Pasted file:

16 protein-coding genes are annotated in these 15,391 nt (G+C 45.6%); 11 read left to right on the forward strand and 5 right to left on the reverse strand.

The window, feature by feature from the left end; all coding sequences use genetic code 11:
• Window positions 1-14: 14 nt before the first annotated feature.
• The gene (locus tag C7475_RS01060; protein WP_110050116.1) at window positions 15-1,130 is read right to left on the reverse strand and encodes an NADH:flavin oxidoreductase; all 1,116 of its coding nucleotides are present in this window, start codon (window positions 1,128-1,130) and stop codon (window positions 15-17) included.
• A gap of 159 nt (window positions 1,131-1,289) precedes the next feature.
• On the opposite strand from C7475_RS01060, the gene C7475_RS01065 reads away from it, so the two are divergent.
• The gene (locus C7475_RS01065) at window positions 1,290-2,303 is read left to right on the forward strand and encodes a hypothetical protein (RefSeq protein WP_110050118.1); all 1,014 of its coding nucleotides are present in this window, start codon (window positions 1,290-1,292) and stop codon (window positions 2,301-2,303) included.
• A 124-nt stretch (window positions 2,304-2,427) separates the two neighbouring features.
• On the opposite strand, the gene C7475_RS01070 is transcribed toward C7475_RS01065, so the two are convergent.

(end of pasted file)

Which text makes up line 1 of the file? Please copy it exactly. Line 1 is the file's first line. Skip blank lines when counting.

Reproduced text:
16 protein-coding genes are annotated in these 15,391 nt (G+C 45.6%); 11 read left to right on the forward strand and 5 right to left on the reverse strand.